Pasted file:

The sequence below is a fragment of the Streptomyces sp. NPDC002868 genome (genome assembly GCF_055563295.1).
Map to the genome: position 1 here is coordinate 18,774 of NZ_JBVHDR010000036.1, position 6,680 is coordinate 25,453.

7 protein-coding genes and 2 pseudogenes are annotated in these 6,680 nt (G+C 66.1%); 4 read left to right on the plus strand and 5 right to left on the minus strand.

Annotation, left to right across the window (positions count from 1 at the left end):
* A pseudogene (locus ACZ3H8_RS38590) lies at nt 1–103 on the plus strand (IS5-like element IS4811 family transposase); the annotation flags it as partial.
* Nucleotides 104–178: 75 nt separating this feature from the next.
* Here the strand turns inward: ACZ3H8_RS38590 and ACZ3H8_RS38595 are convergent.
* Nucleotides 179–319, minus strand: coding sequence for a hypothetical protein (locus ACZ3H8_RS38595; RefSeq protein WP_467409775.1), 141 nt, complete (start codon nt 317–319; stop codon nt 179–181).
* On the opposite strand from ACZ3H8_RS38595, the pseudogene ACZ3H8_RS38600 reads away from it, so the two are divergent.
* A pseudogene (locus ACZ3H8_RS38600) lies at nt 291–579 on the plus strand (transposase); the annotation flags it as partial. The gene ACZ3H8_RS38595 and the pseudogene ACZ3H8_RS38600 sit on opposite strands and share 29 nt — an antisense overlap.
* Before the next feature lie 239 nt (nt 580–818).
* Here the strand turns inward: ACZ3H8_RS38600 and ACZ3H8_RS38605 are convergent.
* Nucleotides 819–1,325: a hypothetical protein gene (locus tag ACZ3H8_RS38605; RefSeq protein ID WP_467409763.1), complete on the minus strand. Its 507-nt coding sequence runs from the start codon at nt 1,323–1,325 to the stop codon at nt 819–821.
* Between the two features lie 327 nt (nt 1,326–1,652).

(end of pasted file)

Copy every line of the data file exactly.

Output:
The sequence below is a fragment of the Streptomyces sp. NPDC002868 genome (genome assembly GCF_055563295.1).
Map to the genome: position 1 here is coordinate 18,774 of NZ_JBVHDR010000036.1, position 6,680 is coordinate 25,453.

7 protein-coding genes and 2 pseudogenes are annotated in these 6,680 nt (G+C 66.1%); 4 read left to right on the plus strand and 5 right to left on the minus strand.

Annotation, left to right across the window (positions count from 1 at the left end):
* A pseudogene (locus ACZ3H8_RS38590) lies at nt 1–103 on the plus strand (IS5-like element IS4811 family transposase); the annotation flags it as partial.
* Nucleotides 104–178: 75 nt separating this feature from the next.
* Here the strand turns inward: ACZ3H8_RS38590 and ACZ3H8_RS38595 are convergent.
* Nucleotides 179–319, minus strand: coding sequence for a hypothetical protein (locus ACZ3H8_RS38595; RefSeq protein WP_467409775.1), 141 nt, complete (start codon nt 317–319; stop codon nt 179–181).
* On the opposite strand from ACZ3H8_RS38595, the pseudogene ACZ3H8_RS38600 reads away from it, so the two are divergent.
* A pseudogene (locus ACZ3H8_RS38600) lies at nt 291–579 on the plus strand (transposase); the annotation flags it as partial. The gene ACZ3H8_RS38595 and the pseudogene ACZ3H8_RS38600 sit on opposite strands and share 29 nt — an antisense overlap.
* Before the next feature lie 239 nt (nt 580–818).
* Here the strand turns inward: ACZ3H8_RS38600 and ACZ3H8_RS38605 are convergent.
* Nucleotides 819–1,325: a hypothetical protein gene (locus tag ACZ3H8_RS38605; RefSeq protein ID WP_467409763.1), complete on the minus strand. Its 507-nt coding sequence runs from the start codon at nt 1,323–1,325 to the stop codon at nt 819–821.
* Between the two features lie 327 nt (nt 1,326–1,652).